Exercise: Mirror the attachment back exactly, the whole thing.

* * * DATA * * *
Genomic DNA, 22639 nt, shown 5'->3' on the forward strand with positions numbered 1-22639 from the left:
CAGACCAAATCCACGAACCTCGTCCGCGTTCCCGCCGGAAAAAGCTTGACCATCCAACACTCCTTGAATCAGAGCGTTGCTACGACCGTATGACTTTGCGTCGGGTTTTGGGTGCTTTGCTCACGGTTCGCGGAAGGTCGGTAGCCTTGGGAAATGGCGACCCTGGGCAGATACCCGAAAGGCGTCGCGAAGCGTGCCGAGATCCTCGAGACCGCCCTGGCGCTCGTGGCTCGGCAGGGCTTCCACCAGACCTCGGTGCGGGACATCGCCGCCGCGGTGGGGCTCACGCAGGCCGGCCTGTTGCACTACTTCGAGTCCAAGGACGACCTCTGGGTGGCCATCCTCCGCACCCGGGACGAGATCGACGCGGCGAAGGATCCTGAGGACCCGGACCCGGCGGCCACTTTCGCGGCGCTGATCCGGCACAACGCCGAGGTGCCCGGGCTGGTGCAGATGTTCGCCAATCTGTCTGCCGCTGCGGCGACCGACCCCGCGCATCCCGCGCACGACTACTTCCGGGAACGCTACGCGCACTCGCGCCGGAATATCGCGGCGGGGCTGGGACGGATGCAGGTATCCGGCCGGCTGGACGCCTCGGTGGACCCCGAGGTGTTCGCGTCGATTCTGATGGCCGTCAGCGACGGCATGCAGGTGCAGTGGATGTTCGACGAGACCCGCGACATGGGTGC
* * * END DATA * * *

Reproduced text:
Genomic DNA, 22639 nt, shown 5'->3' on the forward strand with positions numbered 1-22639 from the left:
CAGACCAAATCCACGAACCTCGTCCGCGTTCCCGCCGGAAAAAGCTTGACCATCCAACACTCCTTGAATCAGAGCGTTGCTACGACCGTATGACTTTGCGTCGGGTTTTGGGTGCTTTGCTCACGGTTCGCGGAAGGTCGGTAGCCTTGGGAAATGGCGACCCTGGGCAGATACCCGAAAGGCGTCGCGAAGCGTGCCGAGATCCTCGAGACCGCCCTGGCGCTCGTGGCTCGGCAGGGCTTCCACCAGACCTCGGTGCGGGACATCGCCGCCGCGGTGGGGCTCACGCAGGCCGGCCTGTTGCACTACTTCGAGTCCAAGGACGACCTCTGGGTGGCCATCCTCCGCACCCGGGACGAGATCGACGCGGCGAAGGATCCTGAGGACCCGGACCCGGCGGCCACTTTCGCGGCGCTGATCCGGCACAACGCCGAGGTGCCCGGGCTGGTGCAGATGTTCGCCAATCTGTCTGCCGCTGCGGCGACCGACCCCGCGCATCCCGCGCACGACTACTTCCGGGAACGCTACGCGCACTCGCGCCGGAATATCGCGGCGGGGCTGGGACGGATGCAGGTATCCGGCCGGCTGGACGCCTCGGTGGACCCCGAGGTGTTCGCGTCGATTCTGATGGCCGTCAGCGACGGCATGCAGGTGCAGTGGATGTTCGACGAGACCCGCGACATGGGTGC